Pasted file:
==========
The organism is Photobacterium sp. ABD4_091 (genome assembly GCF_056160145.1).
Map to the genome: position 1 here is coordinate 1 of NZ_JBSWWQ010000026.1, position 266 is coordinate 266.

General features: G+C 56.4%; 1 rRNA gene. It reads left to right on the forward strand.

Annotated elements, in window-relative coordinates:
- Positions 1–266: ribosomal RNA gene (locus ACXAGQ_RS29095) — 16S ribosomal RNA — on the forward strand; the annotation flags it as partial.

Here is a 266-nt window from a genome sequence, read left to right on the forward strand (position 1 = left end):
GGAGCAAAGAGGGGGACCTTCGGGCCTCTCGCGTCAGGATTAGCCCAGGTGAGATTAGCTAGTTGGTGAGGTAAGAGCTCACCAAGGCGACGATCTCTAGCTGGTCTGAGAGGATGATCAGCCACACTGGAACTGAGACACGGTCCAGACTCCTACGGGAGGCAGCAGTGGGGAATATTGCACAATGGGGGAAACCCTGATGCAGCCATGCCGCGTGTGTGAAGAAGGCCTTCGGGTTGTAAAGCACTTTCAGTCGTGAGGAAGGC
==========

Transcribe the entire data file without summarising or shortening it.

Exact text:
The organism is Photobacterium sp. ABD4_091 (genome assembly GCF_056160145.1).
Map to the genome: position 1 here is coordinate 1 of NZ_JBSWWQ010000026.1, position 266 is coordinate 266.

General features: G+C 56.4%; 1 rRNA gene. It reads left to right on the forward strand.

Annotated elements, in window-relative coordinates:
- Positions 1–266: ribosomal RNA gene (locus ACXAGQ_RS29095) — 16S ribosomal RNA — on the forward strand; the annotation flags it as partial.

Here is a 266-nt window from a genome sequence, read left to right on the forward strand (position 1 = left end):
GGAGCAAAGAGGGGGACCTTCGGGCCTCTCGCGTCAGGATTAGCCCAGGTGAGATTAGCTAGTTGGTGAGGTAAGAGCTCACCAAGGCGACGATCTCTAGCTGGTCTGAGAGGATGATCAGCCACACTGGAACTGAGACACGGTCCAGACTCCTACGGGAGGCAGCAGTGGGGAATATTGCACAATGGGGGAAACCCTGATGCAGCCATGCCGCGTGTGTGAAGAAGGCCTTCGGGTTGTAAAGCACTTTCAGTCGTGAGGAAGGC